Saturday, February 2nd, 2013
I haven’t had the stomach to post about the sickening destruction of cultural heritage that has plagued Mali’s historic city of Timbuktu since it was occupied by the extremist Salafist Ansar Dine (Defenders of the Faith) group last spring. It’s been a nightmare, an orgy of demolition akin to the Taliban in Afghanistan, only these guys were targeting Islamic archaeological sites from a different denomination rather than Buddhist ones.
Located at a crossroads of trade, during the Middle Ages, Mali (in particular Timbuktu) was a center of scholarship, art and science, attracting the greatest intellects of the era from all over Africa. Sufi Islam was the dominant branch, and very much unlike today’s Salafist, it took an open-minded approach to pre-Islamic faiths and embraced the variety of cultures – Arabic, African, Berber, Tuareg – that mingled in the cosmopolitan country. Sufi luminaries were buried in mud-brick tombs which gave Timbuktu the moniker “the city of 333 saints.”
Ansar Dine considers these Sufi shrines idolatrous. As part of its effort to impost strict Sharia law by force, as soon as they took over Timbuktu they started tearing the tombs apart with guns, shovels and pickaxes. At least eight of them were demolished or burned. When the world protested the destruction of these UNESCO World Heritage sites, Ansar Dine made a statement telling them exactly how much they gave a rat’s ass: “We are subject to religion and not to international opinion. Building on graves is contrary to Islam. We are destroying the mausoleums because it is ordained by our religion.”
There was a great fear that their next target would be the approximately 300,000 manuscripts in an old library building and in the newly built Ahmed Baba Centre for Documentation and Research in Timbuktu, a storied collection of manuscripts going back to the 12th century written in Arabic and African languages on every topic you can think of from astronomy to math to botany to geography to theology and ever so much more. Even though precious copies of the Koran and other one-of-a-kind Islamic manuscripts were kept in the library, the fate of the Sufi sites proved conclusively that religious scruples wouldn’t stop them from destroying that history either.
When the French military operation to wrest northern Mali out of Ansar Dine’s control got close to Timbuktu at the end of January, it seemed like the library’s fate was sealed. Ansar Dine forces torched the Ahmed Baba Centre on their way out. News stories reported that hundreds of thousands of irreplaceable manuscripts were in ashes, an incalculable blow to the history of Timbuktu, Mali, Africa and the world.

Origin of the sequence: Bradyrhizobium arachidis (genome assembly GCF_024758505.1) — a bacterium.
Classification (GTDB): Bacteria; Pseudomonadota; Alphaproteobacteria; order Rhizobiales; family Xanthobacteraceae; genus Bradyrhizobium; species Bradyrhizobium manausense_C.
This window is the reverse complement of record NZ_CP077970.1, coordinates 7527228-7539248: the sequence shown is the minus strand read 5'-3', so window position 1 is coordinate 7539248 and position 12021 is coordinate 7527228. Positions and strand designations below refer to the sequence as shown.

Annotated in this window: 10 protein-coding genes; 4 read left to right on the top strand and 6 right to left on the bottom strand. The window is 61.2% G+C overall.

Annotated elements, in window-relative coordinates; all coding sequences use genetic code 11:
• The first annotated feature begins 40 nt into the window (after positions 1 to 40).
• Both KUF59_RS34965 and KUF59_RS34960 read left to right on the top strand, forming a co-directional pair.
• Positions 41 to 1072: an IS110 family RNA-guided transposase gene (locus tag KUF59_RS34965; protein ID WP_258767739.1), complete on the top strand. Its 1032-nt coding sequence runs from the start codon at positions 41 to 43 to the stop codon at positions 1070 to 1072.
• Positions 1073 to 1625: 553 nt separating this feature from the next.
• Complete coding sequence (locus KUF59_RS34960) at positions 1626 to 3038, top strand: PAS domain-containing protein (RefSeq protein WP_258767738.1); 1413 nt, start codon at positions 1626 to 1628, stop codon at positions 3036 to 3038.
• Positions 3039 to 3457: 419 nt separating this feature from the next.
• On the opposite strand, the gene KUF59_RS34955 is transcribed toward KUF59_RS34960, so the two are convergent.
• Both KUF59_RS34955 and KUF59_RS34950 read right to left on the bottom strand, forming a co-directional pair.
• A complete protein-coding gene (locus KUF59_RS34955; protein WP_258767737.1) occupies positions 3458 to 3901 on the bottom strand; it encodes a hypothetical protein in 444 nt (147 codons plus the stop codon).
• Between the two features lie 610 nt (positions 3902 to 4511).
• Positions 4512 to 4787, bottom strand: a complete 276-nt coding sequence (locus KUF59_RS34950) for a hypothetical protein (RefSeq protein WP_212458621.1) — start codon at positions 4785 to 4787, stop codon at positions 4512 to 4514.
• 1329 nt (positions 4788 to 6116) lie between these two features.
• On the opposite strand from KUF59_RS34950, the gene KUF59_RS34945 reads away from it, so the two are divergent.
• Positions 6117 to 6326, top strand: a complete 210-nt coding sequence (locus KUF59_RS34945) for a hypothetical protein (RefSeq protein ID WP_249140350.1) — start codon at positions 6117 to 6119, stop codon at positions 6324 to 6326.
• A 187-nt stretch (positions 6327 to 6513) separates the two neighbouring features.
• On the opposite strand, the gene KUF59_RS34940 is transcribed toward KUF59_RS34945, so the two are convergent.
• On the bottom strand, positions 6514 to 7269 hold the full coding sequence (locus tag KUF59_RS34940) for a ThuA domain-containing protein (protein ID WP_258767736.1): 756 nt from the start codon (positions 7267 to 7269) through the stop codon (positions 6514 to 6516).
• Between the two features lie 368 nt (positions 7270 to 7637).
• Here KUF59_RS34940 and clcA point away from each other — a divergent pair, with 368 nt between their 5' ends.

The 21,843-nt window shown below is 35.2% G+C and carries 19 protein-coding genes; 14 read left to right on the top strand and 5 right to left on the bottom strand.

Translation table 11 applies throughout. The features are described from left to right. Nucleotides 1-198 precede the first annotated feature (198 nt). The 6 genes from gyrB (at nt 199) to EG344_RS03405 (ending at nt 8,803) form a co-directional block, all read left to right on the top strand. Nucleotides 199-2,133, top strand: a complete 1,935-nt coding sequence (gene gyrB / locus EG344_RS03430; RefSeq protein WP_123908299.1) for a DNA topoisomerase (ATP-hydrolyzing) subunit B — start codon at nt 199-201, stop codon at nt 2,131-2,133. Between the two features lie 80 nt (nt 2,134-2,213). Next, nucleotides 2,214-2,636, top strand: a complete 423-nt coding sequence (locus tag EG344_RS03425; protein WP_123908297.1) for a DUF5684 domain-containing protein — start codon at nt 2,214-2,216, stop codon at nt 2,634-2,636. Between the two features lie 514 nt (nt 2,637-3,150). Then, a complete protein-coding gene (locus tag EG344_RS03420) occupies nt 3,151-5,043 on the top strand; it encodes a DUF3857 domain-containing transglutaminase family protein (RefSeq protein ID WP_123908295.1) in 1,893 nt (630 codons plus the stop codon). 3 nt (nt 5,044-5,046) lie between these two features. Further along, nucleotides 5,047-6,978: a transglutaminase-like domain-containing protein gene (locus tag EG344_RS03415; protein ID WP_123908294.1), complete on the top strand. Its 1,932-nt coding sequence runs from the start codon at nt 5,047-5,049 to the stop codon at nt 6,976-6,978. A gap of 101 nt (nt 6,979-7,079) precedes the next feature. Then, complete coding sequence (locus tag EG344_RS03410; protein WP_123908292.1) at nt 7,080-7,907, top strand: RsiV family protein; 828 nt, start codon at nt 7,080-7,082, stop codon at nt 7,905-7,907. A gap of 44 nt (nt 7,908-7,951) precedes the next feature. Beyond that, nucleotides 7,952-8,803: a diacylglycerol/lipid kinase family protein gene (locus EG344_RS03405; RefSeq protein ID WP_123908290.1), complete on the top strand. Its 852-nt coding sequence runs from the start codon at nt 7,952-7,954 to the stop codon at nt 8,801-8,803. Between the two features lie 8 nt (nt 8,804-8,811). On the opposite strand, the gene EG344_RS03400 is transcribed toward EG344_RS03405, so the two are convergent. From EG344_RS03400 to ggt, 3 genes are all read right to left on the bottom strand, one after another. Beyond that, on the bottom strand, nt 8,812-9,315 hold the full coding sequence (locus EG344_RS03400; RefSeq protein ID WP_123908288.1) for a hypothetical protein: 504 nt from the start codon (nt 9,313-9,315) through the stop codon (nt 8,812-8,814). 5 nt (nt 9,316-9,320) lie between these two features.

It turns out, however, that the librarians and curators were too smart for those barbarians. By the time Ansar Dine beat their hasty and fiery retreat, most of the manuscripts were safely hidden away.
The two sources said that soon after Tuareg rebels swept into Timbuktu on April 1 in a revolt later hijacked by sharia-observing Islamist radicals, curators and collectors of the manuscripts had started hiding the texts away for safety.
“They shipped them out and distributed them around,” Jeppie said. The Malian source said the manuscripts were concealed “a little bit everywhere,” but he declined to give details.
It would not be the first time that Timbuktu’s inhabitants have had to protect their city’s manuscripts from intruders.
Some texts were stashed for generations under mud homes and in desert caves by families who feared they would be stolen by Moroccan invaders, European explorers and French colonialists.
Considering that Ansar Dine enforcers went door-to-door to threaten Timbuktu residents that Sharia was now in effect, keeping their heritage safe and secret was an act of immense collective courage. This Wall Street Journal article has some more details about the cloak and dagger operations to save the precious manuscripts.
There are still some terrible losses. Many bills of sale and other documents from the slave trade were burned, and even the documents that were not burned are so fragile they’re bound to have been damaged by their hasty transportation.
UNESCO is planning to send a mission to document conditions and determine which crises require the most urgent attention. UNESCO Director-General Irina Bokova visited Mali on Saturday and met with Malian authorities and French President François Hollande who was also visiting. In collaboration with local experts and community leaders, UNESCO will help rebuild what was damaged and conserve endangered documents.